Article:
Monday, September 28, 2009

God Does Not Leave Us Comfortless

Do you believe that? The title, I mean.

The line comes from one of my favorite poems, from one of my favorite poets. It is a portion of the last line of Jane Kenyon's Let Evening Come, which I've read was written for a dying friend of hers.

God does not leave us comfortless, so let evening come.

I've been feeling strangely alone these past couple of weeks, and the searching I've been doing seems to be put on temporary hold until I can find my bearings again. Of course, this isn't what faith is for, is it?

Let the light of late afternoon shine through chinks in the barn, moving up the bales as the sun moves down.

If I was to tell someone I'd been feeling down, they might believe me, but they wouldn't have seen any sign. I keep going, full speed ahead, but what I want to do most is hunker down beneath the covers with a box of tissues and weep.

Let dew collect on the hoe abandoned in the tall grass. Let evening come.

I missed church yesterday (a mortal sin!) and last Sunday, felt as if I were merely wasting my time on a very uncomfortable surface. I had no sense of being in God's presence.

And yes, I know, God isn't the church, the building, the pews, the altar, but usually all of that adds together quite nicely and makes me able to focus on getting in touch with things I may have forgotten during the week.

Let the fox go back to its sandy den. Let the wind die down.

I wouldn't call myself depressed right now, because to me, a person with a lengthy mental health history, depressed carries a different heft than feeling mopey and removed. Perhaps it's hormonal, perhaps it's stress, perhaps it's mild depression (dysthymia), perhaps (most likely) it will pass and I'll be back to hallelujahs and hosannas in no time.

Let the shed go black inside. Let evening come.

God doesn't have any responsibility in making me feel better. I'm just struck by the sensation of loneliness, and the fear that there is nothing out there. Here I sit, a child of relative privilege, neurotransmitters all jumbled. Sometimes I feel silly in my sadness. Sometimes I believe it shouldn't be real.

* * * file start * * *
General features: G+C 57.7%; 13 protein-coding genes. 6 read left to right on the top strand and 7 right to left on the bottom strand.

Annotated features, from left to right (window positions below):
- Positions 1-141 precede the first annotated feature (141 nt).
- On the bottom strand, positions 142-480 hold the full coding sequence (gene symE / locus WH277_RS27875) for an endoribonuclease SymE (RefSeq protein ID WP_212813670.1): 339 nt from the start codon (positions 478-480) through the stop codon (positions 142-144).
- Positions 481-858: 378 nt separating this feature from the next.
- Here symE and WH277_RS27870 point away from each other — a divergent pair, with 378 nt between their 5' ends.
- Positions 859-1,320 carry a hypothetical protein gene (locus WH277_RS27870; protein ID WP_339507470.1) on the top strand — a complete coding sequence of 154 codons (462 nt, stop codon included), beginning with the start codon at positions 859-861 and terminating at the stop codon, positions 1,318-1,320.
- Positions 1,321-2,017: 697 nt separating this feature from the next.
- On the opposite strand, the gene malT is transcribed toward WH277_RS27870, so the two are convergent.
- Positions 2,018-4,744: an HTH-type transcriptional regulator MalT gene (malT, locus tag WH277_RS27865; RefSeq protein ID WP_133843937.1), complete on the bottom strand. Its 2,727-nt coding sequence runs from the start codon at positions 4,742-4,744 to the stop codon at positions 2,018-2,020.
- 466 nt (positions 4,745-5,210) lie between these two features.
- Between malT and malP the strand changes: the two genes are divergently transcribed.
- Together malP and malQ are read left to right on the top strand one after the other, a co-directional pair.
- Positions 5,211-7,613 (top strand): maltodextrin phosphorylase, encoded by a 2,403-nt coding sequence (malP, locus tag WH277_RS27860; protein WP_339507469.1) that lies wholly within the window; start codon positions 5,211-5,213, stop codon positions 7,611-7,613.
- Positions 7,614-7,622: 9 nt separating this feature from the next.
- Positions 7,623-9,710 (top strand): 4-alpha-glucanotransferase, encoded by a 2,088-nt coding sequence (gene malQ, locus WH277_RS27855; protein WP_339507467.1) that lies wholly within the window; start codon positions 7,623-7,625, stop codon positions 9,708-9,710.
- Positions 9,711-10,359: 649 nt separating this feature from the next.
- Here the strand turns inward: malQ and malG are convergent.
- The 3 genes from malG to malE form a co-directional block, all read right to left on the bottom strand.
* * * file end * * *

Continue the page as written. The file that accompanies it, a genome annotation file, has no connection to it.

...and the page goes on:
Let it come, as it will, and don't be afraid.

I have to say my morning prayers. Haven't said them in days.

When I made my Communion, my Aunt gave me a small statue that showed a child standing, cradled a bit within a large hand. I long to feel this way, cradled and safe. And I know that, worldwide, others do too. And others deserve it way more than me, that sensation of safety and love, that sense of comfort.

God does not leave us comfortless, so let evening come.

I took a ride this morning after the girls were in school. At a red light, wind blew leaves down in a storm of brown, scattering across the street. Some made their way through the partly-opened passenger side window, coming to rest on the seat and my lap. I cannot tell you the feeling I had then, like, yes, here is something. Here is something for me. No matter how small I am, or how small I feel.

***********

Portions of poem by Jane Kenyon, “Let Evening Come” from Collected Poems. Copyright © 2005 by the Estate of Jane Kenyon.

2 comments:

de said...

I do believe it, but I also believe that we might not take comfort...depending on what we're expecting. Especially for those of us in the Western world, life has changed significantly, has become immeasurably more comfortable than it was for the generations before us.

A better understand of the meaning of God's comfort dawned on me just a couple of weeks ago in the form of a hymn we sang on Sunday, "Will you let me be your servant."

(http://www.hymnlyrics.org/lyricsx/will_you_let_me_be_your_servant.html)

Life itself will always be wrought with more pain than pleasure. But were we not given God's "best gift," Jesus, who demonstrated for us not only how to live, but how to die, that we might live again?

Kelly said...

De, you are amazing. Your comment gave me much to think about.